Analyzing the salespersons’ nonverbal cues, we conclude that salespeople belonging to cluster 1, labeled as “dynamic actives”, demonstrate enhanced posture activity and animated voice tone by varying their tone of voice in terms of loudness. In general, they speak louder than representatives of cluster 2 and show a higher pitch rate. This might be explained by the fact that this cluster is dominated by females, who generally speak on a higher frequency range than males (Peterson et al. 1995). Furthermore, representatives of cluster 1 are more oriented toward the client (i.e., forward lean). As pointed out by Arena, Pentland, and Price (2010), higher activity levels are indicative of a person’s excitement, whereas lethargic activity levels refer to disengagement.
On the contrary, representatives of cluster 2 are very static in their movement behaviors and do not vary their tone of voice and loudness while speaking, which is indicative of being monotone. Moreover, they stay in very close proximity to their clients (i.e., less than 1 m) and are frontally oriented toward them (they mainly stand vis-à-vis their client without moving apart). As a consequence, this cluster is labeled as “adhesive statics”.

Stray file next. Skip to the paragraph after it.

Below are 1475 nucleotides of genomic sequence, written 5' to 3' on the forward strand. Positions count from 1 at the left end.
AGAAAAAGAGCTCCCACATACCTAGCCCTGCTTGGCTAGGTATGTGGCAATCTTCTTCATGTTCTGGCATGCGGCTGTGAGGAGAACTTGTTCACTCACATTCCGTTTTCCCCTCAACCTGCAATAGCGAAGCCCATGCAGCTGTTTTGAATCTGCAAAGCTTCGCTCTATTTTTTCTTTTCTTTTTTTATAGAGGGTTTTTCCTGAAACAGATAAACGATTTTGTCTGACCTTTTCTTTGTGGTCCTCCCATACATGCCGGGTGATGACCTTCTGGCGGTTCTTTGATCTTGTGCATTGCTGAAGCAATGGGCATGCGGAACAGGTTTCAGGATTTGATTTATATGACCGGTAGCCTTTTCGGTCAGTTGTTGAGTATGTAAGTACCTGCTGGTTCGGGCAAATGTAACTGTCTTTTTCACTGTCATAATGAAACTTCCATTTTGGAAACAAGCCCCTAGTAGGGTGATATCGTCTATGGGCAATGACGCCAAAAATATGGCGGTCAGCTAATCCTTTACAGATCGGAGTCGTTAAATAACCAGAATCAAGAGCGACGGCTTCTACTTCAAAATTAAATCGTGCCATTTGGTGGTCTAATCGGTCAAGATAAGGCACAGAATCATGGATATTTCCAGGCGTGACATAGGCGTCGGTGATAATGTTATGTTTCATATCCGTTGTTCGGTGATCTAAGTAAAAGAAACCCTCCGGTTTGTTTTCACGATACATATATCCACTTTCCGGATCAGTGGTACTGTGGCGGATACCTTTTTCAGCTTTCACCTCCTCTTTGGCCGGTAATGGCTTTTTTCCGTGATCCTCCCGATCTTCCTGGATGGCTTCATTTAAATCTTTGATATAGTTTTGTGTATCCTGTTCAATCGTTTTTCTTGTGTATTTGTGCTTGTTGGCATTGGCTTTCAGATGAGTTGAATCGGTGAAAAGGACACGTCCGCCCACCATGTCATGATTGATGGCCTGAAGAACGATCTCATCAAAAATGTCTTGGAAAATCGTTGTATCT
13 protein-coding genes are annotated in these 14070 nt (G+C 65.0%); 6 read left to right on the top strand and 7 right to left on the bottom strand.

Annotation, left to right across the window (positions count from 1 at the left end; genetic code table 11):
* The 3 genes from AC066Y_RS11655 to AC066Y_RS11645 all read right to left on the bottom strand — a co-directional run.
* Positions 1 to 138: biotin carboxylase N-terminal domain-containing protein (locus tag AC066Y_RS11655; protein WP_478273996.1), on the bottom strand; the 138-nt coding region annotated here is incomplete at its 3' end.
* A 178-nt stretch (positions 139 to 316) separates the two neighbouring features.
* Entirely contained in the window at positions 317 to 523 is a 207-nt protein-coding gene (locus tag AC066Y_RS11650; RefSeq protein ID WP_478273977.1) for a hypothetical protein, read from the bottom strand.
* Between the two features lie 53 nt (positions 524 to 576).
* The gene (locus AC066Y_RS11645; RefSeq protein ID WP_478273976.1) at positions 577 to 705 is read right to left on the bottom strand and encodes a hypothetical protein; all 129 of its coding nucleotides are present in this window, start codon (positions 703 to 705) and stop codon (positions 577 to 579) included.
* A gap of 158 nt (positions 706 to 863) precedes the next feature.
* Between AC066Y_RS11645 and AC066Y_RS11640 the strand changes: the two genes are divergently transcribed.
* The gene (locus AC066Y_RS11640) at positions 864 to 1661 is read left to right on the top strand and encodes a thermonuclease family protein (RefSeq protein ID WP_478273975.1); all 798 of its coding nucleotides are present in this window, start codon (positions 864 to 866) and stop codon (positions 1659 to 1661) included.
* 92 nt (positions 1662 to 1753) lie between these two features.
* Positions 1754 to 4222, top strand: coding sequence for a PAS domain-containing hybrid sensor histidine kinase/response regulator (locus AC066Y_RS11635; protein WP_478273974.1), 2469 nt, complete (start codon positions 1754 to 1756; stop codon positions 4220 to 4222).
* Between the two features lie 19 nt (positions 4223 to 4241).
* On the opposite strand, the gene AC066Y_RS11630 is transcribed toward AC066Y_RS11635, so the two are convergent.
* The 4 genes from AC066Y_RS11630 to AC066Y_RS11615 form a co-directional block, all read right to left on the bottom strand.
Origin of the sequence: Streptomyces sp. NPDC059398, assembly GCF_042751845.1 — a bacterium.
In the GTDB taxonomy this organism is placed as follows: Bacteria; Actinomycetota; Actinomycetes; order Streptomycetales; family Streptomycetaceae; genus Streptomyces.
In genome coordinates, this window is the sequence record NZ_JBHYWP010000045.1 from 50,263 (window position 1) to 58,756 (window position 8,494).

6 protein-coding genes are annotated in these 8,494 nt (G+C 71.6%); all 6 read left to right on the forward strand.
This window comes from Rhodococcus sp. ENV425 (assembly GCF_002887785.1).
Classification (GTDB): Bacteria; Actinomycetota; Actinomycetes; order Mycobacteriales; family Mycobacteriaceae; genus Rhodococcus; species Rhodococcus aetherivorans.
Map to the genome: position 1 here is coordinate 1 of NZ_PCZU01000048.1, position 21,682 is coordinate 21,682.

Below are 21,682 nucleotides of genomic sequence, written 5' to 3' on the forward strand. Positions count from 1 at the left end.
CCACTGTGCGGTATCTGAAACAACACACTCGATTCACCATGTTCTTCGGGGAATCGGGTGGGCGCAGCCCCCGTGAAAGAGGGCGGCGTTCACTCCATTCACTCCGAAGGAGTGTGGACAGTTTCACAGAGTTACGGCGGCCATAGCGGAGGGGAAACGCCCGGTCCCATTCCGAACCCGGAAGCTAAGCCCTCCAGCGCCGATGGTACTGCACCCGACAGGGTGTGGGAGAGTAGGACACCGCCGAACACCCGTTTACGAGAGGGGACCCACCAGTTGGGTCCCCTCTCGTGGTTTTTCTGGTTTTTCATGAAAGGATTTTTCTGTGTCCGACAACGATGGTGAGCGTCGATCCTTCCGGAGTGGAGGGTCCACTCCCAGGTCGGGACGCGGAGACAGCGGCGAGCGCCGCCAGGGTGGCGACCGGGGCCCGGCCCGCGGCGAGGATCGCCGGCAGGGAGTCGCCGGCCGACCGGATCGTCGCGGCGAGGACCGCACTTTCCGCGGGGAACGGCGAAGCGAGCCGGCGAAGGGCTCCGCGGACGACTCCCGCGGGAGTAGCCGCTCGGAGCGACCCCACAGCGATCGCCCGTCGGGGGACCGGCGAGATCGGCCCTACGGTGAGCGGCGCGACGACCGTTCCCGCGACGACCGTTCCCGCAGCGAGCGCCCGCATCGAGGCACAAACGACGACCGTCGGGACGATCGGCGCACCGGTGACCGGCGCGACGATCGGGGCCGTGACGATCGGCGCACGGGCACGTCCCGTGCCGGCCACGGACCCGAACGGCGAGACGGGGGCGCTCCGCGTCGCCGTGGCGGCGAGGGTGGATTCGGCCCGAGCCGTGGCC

All three kinds of nonverbal communication behaviors (i.e., kinesics—posture activity, paralanguage—front volume/consistency and pitch, and proxemics—face-to-face interaction and proximity) contribute to the classification task. A more detailed analysis indicates that front volume and proximity are of particular importance.